Use this URL to cite or link to this record in EThOS: http://ethos.bl.uk/OrderDetails.do?uin=uk.bl.ethos.281236
Title: A critique of development policies based on oil revenues in recent years in Iran
Author: Shafaeddin Banadaki, S. Mehdi
Awarding Body: University of Oxford
Current Institution: University of Oxford
Date of Award: 1980
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Abstract:
The thesis deals with the opportunities and problems created for an oil economy by the price rise of 1973 with a special reference to Iran, and it is, as far as the author is aware, the first study to analyse the socio-economic performance of the Shah's regime in the subsequent period. We studied the Government's policies in the use of oil revenues, stressing the failure to pursue productive and social goals which would have been feasible. The data employed are based mainly on the Government budget, supplemented by figures on trade, national income, prices, employment, etc. The study includes two conceptual chapters, and the rest is empirical. The conceptual chapters argue that the opportunities provided by oil cannot last for ever; an oil economy should gradually diversify output and exports 'out of' this exhaustible resource, specialisation in which involves risks. We envisage diversification in a novel sense, as a dynamic concept interrelated with oil price and depletion policies, as a part of general development strategy. The economy may first go 'into' oil to raise revenues with the intention of diversifying 'out of' it in the long run. The revenues should be spent on accelerating the growth of non-oil GDP, paying due attention to basic needs. Development is the ultimate aim, diversification is the result; it is also the means through which development takes place. Developing the Kalecki approach to explain problems of acceleration of growth in an oil economy, we hypothesise that while the OPEC agreement raises the means to· diversification, its achievement is limited by i) various 'physical bottlenecks', and ii) institutional factors. Iran's experience shows that Kalecki over-stressed the role of imports in accelerating growth and combating inflation. Even where foreign exchange is ample, an increase in the rate of growth could nevertheless be limited by the physical capacity for imports, the shortage of skilled labour, the lack of infrastructure, and the ceiling on the rate of growth of 'supply determined' commodities, particularly non-tradeable inputs and agricultural goods. Moreover, a mixture of demand-pull and cost-push inflation may arise as a result of imbalances in both the commodity and labour markets. At the same time, given a strong exchange rate made possible by oil, inflation would reduce the competitiveness of non-oil exports in foreign markets. Outlining a socio-economic frameworkfor Iran, we showed also that both the pace of development and the pattern of distribution of its benefits were adversely affected by Government policies. Oil made the role of the Government in the Iranian economy more decisive than in many socialist countries; but the objectives of the Government diverged from the aspirations of the masses. Its various policies exacerbated shortages and inflation, and they were also responsible for the slow growth of agriculture. In particular, a large diversion of public expenditures to 'nonproductive' uses, together with a rapid expansion of private consumption and investment in housing, limited the supply of physical resources to productive sectors. Further, Government policies biased the distribution of social services and private consumption heavily in favour of a minority 'governmental class'; and 'despotism' was intensified through militarism. The bias against ·rural areas too was pronouncede The study indicates that the factorial distribution of income changed in favour of profit earners owing to the increase in the 'degree of monopoly', as hypothesised by Kalecki and Riach. The results of Government policies were fast depletion of oil, yet disappearance of the surplus in the balance of payments. Economic failure accompanied by social frustration led to the collapse of the regime, leaving the economy more than ever dependent on oil and imports of necessities. One conclusion is that the new regime would be well advised to aim at a strategy of slower economic growth associated with a slower rate of depletion; this allows more time to remove the structural bottlenecks.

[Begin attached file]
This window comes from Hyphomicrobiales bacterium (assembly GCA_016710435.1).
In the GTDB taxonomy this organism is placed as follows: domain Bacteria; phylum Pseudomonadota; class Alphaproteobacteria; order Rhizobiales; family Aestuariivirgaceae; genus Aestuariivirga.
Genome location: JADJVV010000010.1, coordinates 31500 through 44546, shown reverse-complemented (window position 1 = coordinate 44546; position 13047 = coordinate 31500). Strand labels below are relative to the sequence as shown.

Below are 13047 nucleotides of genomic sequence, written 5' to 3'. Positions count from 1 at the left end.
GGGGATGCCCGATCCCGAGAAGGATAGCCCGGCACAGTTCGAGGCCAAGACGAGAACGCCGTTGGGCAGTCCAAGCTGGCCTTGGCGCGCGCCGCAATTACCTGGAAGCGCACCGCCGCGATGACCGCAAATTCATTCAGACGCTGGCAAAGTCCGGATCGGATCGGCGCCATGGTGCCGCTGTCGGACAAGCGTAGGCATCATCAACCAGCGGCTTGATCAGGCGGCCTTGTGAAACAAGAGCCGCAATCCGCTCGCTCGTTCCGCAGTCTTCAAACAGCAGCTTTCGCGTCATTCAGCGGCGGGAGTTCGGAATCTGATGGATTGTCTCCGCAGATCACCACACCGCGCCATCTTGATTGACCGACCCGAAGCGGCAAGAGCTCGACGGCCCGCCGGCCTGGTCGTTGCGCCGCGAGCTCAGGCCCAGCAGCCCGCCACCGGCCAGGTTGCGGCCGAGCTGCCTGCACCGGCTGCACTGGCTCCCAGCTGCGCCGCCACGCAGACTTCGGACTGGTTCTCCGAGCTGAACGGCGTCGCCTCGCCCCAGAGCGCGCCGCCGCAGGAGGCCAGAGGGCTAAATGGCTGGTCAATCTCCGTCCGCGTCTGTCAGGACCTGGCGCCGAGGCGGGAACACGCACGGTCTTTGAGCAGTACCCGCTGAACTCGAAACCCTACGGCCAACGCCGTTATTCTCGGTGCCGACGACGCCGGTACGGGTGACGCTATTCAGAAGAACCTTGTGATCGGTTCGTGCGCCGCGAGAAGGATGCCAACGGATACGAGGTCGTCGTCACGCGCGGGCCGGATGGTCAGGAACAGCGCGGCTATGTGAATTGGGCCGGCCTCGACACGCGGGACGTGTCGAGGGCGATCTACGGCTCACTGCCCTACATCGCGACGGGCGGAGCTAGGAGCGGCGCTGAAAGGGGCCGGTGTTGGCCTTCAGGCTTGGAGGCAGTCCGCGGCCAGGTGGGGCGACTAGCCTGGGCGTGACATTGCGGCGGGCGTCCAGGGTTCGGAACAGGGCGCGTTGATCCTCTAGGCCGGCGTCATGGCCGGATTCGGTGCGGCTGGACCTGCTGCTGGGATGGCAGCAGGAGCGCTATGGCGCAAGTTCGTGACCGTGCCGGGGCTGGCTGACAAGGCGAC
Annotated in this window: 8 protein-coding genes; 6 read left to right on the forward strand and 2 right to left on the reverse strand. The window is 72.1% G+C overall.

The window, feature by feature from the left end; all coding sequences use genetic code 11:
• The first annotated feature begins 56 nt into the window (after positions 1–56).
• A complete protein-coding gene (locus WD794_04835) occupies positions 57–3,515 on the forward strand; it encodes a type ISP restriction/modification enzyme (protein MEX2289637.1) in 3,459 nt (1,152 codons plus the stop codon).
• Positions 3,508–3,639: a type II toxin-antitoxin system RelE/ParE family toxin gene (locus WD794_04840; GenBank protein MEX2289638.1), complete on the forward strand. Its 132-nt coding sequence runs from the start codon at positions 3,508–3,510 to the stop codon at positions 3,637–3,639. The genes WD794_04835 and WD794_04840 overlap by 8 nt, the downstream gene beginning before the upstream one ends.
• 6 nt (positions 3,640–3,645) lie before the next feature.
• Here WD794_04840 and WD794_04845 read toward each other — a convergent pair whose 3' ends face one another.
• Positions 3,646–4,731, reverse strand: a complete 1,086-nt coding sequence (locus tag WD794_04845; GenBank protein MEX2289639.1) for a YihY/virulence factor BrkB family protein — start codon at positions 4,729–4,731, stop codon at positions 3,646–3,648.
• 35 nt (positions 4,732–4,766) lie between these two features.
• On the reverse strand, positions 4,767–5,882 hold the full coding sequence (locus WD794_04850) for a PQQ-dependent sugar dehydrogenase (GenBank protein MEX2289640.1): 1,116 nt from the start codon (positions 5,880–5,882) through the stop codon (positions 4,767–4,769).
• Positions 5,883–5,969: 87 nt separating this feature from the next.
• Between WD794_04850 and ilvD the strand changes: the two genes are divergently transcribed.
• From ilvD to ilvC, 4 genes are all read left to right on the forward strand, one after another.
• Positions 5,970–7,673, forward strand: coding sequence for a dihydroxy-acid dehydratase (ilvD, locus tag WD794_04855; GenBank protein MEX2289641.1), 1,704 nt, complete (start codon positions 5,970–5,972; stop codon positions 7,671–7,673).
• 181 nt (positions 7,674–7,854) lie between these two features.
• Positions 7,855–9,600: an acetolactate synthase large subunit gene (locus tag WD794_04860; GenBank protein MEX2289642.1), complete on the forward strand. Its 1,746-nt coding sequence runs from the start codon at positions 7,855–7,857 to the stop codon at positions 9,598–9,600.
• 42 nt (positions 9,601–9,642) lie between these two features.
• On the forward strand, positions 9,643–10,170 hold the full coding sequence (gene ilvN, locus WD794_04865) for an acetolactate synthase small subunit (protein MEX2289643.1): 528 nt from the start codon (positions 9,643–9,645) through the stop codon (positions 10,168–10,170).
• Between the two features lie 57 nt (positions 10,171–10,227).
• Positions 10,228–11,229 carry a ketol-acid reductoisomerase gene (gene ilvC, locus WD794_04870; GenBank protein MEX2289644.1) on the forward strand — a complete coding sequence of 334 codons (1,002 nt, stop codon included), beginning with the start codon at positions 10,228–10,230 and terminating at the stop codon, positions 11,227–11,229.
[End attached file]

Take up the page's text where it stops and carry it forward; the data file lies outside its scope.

Supervisor: Not available Sponsor: Not available
Qualification Name: Thesis (Ph.D.) Qualification Level: Doctoral
EThOS ID: uk.bl.ethos.281236  DOI: Not available
Keywords: International commerce & international trade
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